Energy and health are the two vital necessities for humans. While energy is indispensable, it also produces greenhouse gas emission and climate change. In the US, 12% of total energy is used for maintaining indoor temperatures, which is the fundamental need for human health. Therefore, it is crucial to reduce the building energy consumption while maintaining thermal comfort. In this talk, I will present several nanomaterials that can manage photons and heat transfer to enhance building energy efficiency and personal health. The first part is the personal thermal management by controlling radiation heat transfer, which contributes 50% of the human body heat dissipation. I will demonstrate infrared-reflective nanowires textile for heating, infrared-transparent nanoporous polyethylene for cooling, and asymmetrical emitter to achieve both heating and cooling. The second part is transparent electrodes and electrochromic smart windows for solar heat gain modulation. Fabricated by electrospinning, the metal nanofiber transparent electrodes with superior electrical and optical properties and durability can improve the speed and cycle life of electrochromic windows.

Jan. 11, 2018

11:00 am

Bldg. 440, Room A105/A106

"There's Plenty of Room in Higher Dimensions - Internal Resonance and Decision Mechanisms in Mechanical Resonators", Axel Eriksson, Chalmers University of Technology, Sweden.  Host:  David Czaplewski.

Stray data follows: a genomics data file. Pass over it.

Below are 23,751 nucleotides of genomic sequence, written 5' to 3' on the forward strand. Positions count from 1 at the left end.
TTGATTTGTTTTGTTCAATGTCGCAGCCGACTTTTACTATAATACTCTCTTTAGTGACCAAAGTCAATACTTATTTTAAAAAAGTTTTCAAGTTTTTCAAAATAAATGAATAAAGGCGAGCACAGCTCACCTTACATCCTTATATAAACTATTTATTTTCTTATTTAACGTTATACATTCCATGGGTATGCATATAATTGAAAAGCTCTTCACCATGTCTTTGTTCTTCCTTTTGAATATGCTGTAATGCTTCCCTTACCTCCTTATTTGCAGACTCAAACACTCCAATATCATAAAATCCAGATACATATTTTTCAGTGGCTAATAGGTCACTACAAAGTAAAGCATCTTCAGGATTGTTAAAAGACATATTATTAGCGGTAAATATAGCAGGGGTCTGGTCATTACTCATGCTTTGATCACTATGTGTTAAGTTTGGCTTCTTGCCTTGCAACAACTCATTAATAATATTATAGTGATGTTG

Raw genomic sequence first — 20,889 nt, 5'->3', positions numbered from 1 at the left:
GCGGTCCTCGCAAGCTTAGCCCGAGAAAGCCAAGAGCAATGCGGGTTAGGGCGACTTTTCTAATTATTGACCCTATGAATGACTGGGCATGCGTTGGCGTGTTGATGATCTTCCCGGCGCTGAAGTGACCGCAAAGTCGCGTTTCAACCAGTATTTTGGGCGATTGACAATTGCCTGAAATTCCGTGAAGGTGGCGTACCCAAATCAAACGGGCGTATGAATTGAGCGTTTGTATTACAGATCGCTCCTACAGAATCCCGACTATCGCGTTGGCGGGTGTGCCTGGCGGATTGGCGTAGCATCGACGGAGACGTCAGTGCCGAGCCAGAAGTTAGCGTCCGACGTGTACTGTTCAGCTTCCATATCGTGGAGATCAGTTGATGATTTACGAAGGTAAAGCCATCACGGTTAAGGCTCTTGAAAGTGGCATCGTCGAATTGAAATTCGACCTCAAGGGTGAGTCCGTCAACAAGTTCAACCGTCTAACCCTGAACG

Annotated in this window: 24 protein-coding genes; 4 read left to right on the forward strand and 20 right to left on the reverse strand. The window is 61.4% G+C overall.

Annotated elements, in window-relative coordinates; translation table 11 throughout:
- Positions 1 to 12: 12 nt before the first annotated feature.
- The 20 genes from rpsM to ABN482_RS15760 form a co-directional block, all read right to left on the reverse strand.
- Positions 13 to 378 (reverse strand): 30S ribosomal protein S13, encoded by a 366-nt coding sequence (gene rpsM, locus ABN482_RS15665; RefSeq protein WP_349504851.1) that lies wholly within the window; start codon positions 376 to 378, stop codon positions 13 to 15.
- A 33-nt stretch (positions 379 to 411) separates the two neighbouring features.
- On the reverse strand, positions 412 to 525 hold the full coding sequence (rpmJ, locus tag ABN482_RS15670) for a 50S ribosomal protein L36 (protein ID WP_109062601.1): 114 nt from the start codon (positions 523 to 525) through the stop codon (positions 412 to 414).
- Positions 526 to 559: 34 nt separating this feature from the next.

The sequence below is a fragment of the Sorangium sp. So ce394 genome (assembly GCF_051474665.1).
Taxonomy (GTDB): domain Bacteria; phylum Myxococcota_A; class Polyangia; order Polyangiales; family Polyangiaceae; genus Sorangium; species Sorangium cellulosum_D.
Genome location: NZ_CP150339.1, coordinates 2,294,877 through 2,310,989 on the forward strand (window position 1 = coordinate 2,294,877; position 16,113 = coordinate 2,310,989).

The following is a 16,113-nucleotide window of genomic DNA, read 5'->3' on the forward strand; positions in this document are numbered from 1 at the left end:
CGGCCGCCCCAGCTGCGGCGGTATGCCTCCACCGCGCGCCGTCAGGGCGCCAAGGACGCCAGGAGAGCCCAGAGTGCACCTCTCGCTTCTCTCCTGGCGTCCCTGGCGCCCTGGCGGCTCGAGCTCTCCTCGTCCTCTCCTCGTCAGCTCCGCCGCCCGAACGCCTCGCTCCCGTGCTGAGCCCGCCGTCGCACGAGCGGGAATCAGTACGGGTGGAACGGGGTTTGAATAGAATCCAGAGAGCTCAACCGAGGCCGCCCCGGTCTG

To understand how adaptive behavior emerges in living and artificial systems is a major challenge for science. In this talk, I consider something simpler – dead vibrating silicon beams and graphene membranes. I will give a short introduction to nonlinear dynamics of vibrational modes in mechanical resonators. An interesting situation occurs when two vibrational modes have a rational relation between their frequencies – a so called internal resonance. The match in frequency allows for efficient transfer of energy between the two modes. Hence, the internal resonance will strongly affect both the dissipation and the driven response of the resonator. The complex response has similarities with other strongly nonlinear systems such as interacting neurons in the brain. Furthermore, the driven response may exhibit choice mechanisms leading to stochastic switching between different long-term behaviors. In future work, we plan to experimentally control this switching as a means to achieve primitive adaptive behavior in mechanical resonators.